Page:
I had the pleasure of reading REQUIEM FOR THE STATUS QUO, a novel about a caretaker’s experiences with an Alzheimer’s patient, the narrator’s own father, in the Seattle, Washington area. The author, Irene Frances Olson, cared for her father, who suffered from the same disease. She currently participates in various organizations dedicated to Alzheimer’s patients and their family and friends.
What kinds of novels do you like to read? Who are your favorite authors? Any nonfiction?
I always read Fiction and Non-fiction simultaneously. Lately I have been shying away from any Fiction themes that are too intense, violent, or suspenseful as I have enough intensity in my life without having my leisure time fall into that category. With that said, however, I will most likely return to such themes when/if the world calms down a bit.
And I don’t just mean because you probably have more free time now, although there is that, of course. I can think of a number of other advantages of the enforced retreat we’re all taking, some practical, some emotional, and some (dare I say it?) spiritual.
First, you’re probably
less distracted. News on all topics apart from the virus is drying up. No more
endless debates about issues which enrage you! No need to respond to countless
messages in your social media feeds. And it’s much quieter. Last night I
stepped out of my house and couldn’t hear a single car. I live in a rural area
of Portugal, but even so, the silence was otherworldly. I called my wife
outside and the whole countryside seemed still and peaceful.
The Five Wishes of Mr. Murray McBride by Joe Siple is a heart-warming story about a former Chicago Cubs player, Murray McBride, a hundred-year-old man who has recently lost his wife. With few friends and only a grandson as family, the old timer has lost the will to live until he meets the fragile Jason Cashman, a ten-year-old struggling with a failing heart.
The presentation of Murray grabs the reader from the start. The lonely man visits his internist, who understands Murray’s predicament and suggests he visit the hospital to comfort a sick young boy. This boy turns out to be Jason. Murray has a medical condition, too. He must faithfully take his medicine to prevent fluid from entering his lungs and a certain death.
One of the great joys of participating in the D.C. area writing community is getting to know so many of the exceptionally talented authors who call the area home. An added bonus is learning some of the backstory behind their work, including what it took to bring to publication. Here are two books from D.C. writers that were just released in October.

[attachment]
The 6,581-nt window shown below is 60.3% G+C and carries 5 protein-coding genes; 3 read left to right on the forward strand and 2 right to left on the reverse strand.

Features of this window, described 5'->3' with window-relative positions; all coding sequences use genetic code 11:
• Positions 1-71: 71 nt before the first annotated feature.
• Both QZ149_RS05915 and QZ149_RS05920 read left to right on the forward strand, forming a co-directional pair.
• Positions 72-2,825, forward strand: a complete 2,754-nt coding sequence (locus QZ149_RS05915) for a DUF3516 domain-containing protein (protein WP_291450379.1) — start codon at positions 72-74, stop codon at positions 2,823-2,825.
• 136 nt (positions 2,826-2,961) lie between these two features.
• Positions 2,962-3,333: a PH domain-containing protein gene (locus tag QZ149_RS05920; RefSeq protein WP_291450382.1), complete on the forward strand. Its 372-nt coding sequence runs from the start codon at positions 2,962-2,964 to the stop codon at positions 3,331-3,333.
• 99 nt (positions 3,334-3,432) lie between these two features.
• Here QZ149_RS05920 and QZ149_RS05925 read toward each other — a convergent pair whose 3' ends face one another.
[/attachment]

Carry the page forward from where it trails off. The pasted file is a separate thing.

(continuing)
This collection of flash fiction and longer stories, many of which are inter-related, is fully, deliciously unexpected. From the first tiny but densely meaningful story, “The Understanding”, and the second, “O, Tomato,” which reads like prose poetry, it doesn’t take long to catch the rhythm of the stories and a sense of direction, and to realize that what remains unstated carries as much weight as what is on the page.
Imbolo Mbue’s novel Behold the Dreamers has been on my mind as I’ve read about the thousands of migrants from Central America walking the long miles toward the United States. The fictional story about Jenda Jonga, an immigrant from Cameroon, could be the story of so many people who see America as the promised land. One of America’s central myths is that of the poor immigrant who amasses riches. Mbue’s take on it is powerful and original.
Mbue herself is the embodiment of the immigrant success story. In 1998, an aunt sponsored her to come from her native Cameroon to study at Rutgers University. She went on to get a master’s degree from Columbia University. Behold the Dreamers, her debut novel, landed a million-dollar advance.
Within the first few sentences of Waiting for Eden, readers realize they are in for something out of the ordinary when the first-person narrator says matter-of-factly, “I was sitting next to Eden and luckier than him when our Humvee hit a pressure plate, killing me and everybody else, him barely surviving.”
But out-of-the-ordinary has become the rule for the novels of Elliot Ackerman, author of the critically acclaimed debut Green on Blue, National Book Award finalist Dark at the Crossing, and now his latest, Eden, being released on September 25.